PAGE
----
For Canadian Eyes Only: 5 Ways Bell Media, Rogers and Shaw Can Save Themselves

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if this week’s unfortunate culling of hundreds of jobs (and counting) by Bell Media is an indication of anything, it’s that broadcasters in Canada are not doing well. Advertising is down, cord cutting is up and it would appear that things are going to get a lot worse before they get a lot better (Just ask the newspaper industry). As such, your very own TV Addict thought now might be as good a time as any to offer up some unsolicited advice to Canadian corporations. Namely, Bell Media (CTV), Rogers (CityTV) and Shaw (Global).

Stop living in denial
With much of Canada changing the way they watch television and consume media, Canadian broadcasts face a choice. You can (a) watch your industry quietly crumble like newspapers and the music industry did over the past two decades, or (b) take a page from Wayne Gretzky, who was once famously quoted as saying when asked about the secret to his NHL success, “I skate to where the puck is going to be, not where it has been.” I mean hello, it worked for Netflix. Who rather than simply sit back and milk every last dollar from their traditional mail-order DVD business, saw the writing on the wall and very quickly pivoted to a streaming based model.

Create your own revenue streams
Each and every June, Bell Media, Rogers and Shaw shell out millions of dollars in an attempt to attract eyeballs and ad dollars to their new Fall season. Unfortunately each and every spring, the majority of the shows are summarily cancelled, leaving Bell Media, Rogers and Shaw with little to show for it. Conversly, their American counterparts (ABC, CBS, FOX and NBC) are laughing all the way to the bank because they managed to limit their exposure by selling, say HEROES REBORN as an example, to hundreds of different countries across the globe. In short, with ad revenue and eyeballs down, the only real money to be made in broadcasting is in owning your own intellectual property, or in the parlance of the industry “format.” Sure, it may be cheaper and easier to fill your schedule with CHICAGO SANITATION, but it’s far less profitable in the long run.

Use television as a loss leader
If Bell Media, Rogers and Shaw insist on clinging to cable television — and considering I still get phone calls attempting to sell me “home phone” I suspect they’re not quite ready to let go — they should, at the very least, lower the price! Now I know “lower the price” may be a foreign concept to executives at these companies, but here’s the reality of the situation. Bell Media, Rogers and Shaw may not be selling as many clients on home phone and cable anymore, but they are no doubt making it up with internet and cellular data packages. Two must-haves that could result in even high profits as a result of our country’s needlessly restrictive and expensive bandwidth caps. What’s more, I’ve never understood how every show that airs on, say CTV for example, isn’t available online with the exact same commercials (for cord cutters), or commercial free (for those who still subscribe to cable). Why do Bell MEdia, Rogers and Shaw make it so hard to legally watch their content. Which brings me to…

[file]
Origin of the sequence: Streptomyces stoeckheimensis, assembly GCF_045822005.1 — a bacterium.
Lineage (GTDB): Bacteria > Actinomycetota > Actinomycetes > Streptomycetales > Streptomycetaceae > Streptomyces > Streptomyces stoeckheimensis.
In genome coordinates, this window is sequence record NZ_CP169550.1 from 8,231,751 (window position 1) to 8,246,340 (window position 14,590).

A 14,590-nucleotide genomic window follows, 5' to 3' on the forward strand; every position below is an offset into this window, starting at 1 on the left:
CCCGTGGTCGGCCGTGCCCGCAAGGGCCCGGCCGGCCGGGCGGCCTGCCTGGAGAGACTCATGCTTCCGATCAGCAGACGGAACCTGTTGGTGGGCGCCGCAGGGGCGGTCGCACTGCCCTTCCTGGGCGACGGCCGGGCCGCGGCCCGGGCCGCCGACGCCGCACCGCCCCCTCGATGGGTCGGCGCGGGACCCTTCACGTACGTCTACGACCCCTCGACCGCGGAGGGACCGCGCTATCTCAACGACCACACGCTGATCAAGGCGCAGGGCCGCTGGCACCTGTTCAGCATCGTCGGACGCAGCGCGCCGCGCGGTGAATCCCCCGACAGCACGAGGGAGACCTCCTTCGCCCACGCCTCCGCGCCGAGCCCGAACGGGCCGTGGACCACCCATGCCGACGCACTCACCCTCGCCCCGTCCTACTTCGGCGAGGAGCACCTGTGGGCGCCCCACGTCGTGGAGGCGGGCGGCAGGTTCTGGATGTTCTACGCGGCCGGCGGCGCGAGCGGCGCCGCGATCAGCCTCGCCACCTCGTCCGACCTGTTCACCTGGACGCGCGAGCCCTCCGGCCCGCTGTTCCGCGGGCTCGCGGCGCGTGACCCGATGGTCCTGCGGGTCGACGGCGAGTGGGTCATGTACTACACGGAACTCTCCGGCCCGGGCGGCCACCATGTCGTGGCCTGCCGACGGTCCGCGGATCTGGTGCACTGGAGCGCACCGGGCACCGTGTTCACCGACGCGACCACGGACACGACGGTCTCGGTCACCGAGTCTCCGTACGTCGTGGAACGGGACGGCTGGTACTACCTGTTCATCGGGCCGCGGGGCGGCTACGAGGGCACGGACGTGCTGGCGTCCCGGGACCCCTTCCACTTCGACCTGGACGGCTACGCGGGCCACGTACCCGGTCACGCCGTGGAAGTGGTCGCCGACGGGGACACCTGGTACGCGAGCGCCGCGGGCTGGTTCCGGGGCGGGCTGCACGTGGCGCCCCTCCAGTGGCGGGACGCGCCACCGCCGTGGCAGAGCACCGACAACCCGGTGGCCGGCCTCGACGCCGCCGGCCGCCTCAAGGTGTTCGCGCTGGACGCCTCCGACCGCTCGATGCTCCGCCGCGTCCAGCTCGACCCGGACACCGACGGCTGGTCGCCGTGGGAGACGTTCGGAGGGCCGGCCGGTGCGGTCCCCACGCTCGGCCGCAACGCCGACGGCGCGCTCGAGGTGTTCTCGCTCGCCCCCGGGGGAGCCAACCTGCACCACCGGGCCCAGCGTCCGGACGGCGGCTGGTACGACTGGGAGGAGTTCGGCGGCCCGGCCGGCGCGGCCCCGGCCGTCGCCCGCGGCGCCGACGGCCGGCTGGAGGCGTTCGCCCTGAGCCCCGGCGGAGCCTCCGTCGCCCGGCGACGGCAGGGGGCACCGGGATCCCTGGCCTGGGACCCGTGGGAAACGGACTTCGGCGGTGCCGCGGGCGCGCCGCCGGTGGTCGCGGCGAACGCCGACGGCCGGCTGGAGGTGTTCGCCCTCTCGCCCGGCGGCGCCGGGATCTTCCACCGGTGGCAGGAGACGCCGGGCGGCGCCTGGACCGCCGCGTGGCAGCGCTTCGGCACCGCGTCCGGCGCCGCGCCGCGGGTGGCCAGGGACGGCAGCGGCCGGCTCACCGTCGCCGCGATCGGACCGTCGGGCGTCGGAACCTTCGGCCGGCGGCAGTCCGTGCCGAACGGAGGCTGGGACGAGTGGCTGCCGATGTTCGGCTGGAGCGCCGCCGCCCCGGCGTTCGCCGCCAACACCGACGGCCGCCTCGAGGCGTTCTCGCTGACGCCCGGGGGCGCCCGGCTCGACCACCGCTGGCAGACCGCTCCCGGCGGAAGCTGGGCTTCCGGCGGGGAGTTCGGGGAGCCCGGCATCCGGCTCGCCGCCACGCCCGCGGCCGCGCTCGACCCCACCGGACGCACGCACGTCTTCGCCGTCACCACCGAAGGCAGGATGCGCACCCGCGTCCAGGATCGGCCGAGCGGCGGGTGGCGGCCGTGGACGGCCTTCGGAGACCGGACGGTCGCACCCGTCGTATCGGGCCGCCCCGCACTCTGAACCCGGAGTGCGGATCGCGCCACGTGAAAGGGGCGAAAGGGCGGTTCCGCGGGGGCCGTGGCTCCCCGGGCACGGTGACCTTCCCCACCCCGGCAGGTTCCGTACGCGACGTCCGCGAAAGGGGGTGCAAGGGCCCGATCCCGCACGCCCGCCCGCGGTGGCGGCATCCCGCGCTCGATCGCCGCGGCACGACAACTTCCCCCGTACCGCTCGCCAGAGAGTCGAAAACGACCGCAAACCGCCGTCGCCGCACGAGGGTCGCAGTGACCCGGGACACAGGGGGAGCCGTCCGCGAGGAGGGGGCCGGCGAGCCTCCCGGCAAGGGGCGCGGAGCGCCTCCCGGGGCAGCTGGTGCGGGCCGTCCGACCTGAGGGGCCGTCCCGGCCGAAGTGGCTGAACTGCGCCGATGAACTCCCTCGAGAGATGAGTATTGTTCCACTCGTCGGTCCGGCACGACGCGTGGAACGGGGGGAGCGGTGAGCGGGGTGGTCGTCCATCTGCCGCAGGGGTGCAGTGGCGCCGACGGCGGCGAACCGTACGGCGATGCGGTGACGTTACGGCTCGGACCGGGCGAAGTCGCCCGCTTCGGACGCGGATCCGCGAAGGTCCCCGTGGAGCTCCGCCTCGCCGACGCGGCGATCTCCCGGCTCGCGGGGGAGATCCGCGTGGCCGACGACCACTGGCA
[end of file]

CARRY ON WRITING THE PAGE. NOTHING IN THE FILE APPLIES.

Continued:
Your online portals (suck!)
Nobody likes getting punished for playing by the rules, which is why an important part in looking towards the future is improving your online portals. Do you have any idea how annoying and infuriating it is to attempt to catch up on your favoruite shows through your Bell Media, Rogers and Shaw’s official online outlets? The same ads repeat ad nauseam, shows often don’t load and worst of all, if you have to stop watching for any reason you basically have to restart from the beginning. Seriously folks, the legal option should be the best and most friction free one, because you don’t want me — or someone less ethical — to start Googling the non-legal alternatives.

Think Different
This week I purchased the new Apple TV [Review coming soon]. Like most Apple products, it just works (and brilliantly so!). You know what doesn’t work? My antiquated and infuriating-to-use Rogers digital box. Which is curious, because on the cellular side, you giant media conglomerates have actually got it right. Canadians gladly (or perhaps begrudgingly) shell out thousands of dollars annually to use your cellular and data on the phone of choice! Which raises the slightly awkward albeit painfully obvious question as to why don’t you follow the same model with cable boxes. Team up with Apple (or if you must, Google or Microsoft) and offer those who haven’t yet cut the cord an amazing experience. You might be surprised what we’d pay for if it was an Apple-esque amazing expierence.

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